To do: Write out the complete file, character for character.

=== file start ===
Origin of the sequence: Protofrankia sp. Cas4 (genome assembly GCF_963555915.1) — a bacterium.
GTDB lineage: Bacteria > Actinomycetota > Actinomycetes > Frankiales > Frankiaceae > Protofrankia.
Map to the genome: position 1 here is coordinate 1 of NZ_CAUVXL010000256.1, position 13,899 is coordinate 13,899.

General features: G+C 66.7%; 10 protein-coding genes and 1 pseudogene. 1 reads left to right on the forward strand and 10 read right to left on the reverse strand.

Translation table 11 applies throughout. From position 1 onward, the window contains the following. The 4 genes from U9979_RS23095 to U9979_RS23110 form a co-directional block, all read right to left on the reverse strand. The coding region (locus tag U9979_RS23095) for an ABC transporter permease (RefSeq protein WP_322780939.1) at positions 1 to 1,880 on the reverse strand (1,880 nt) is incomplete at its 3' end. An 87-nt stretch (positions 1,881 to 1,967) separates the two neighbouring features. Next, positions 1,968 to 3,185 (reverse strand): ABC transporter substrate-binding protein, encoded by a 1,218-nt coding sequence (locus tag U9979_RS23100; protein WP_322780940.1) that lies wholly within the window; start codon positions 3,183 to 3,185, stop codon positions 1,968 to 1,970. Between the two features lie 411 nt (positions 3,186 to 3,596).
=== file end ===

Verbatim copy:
Origin of the sequence: Protofrankia sp. Cas4 (genome assembly GCF_963555915.1) — a bacterium.
GTDB lineage: Bacteria > Actinomycetota > Actinomycetes > Frankiales > Frankiaceae > Protofrankia.
Map to the genome: position 1 here is coordinate 1 of NZ_CAUVXL010000256.1, position 13,899 is coordinate 13,899.

General features: G+C 66.7%; 10 protein-coding genes and 1 pseudogene. 1 reads left to right on the forward strand and 10 read right to left on the reverse strand.

Translation table 11 applies throughout. From position 1 onward, the window contains the following. The 4 genes from U9979_RS23095 to U9979_RS23110 form a co-directional block, all read right to left on the reverse strand. The coding region (locus tag U9979_RS23095) for an ABC transporter permease (RefSeq protein WP_322780939.1) at positions 1 to 1,880 on the reverse strand (1,880 nt) is incomplete at its 3' end. An 87-nt stretch (positions 1,881 to 1,967) separates the two neighbouring features. Next, positions 1,968 to 3,185 (reverse strand): ABC transporter substrate-binding protein, encoded by a 1,218-nt coding sequence (locus tag U9979_RS23100; protein WP_322780940.1) that lies wholly within the window; start codon positions 3,183 to 3,185, stop codon positions 1,968 to 1,970. Between the two features lie 411 nt (positions 3,186 to 3,596).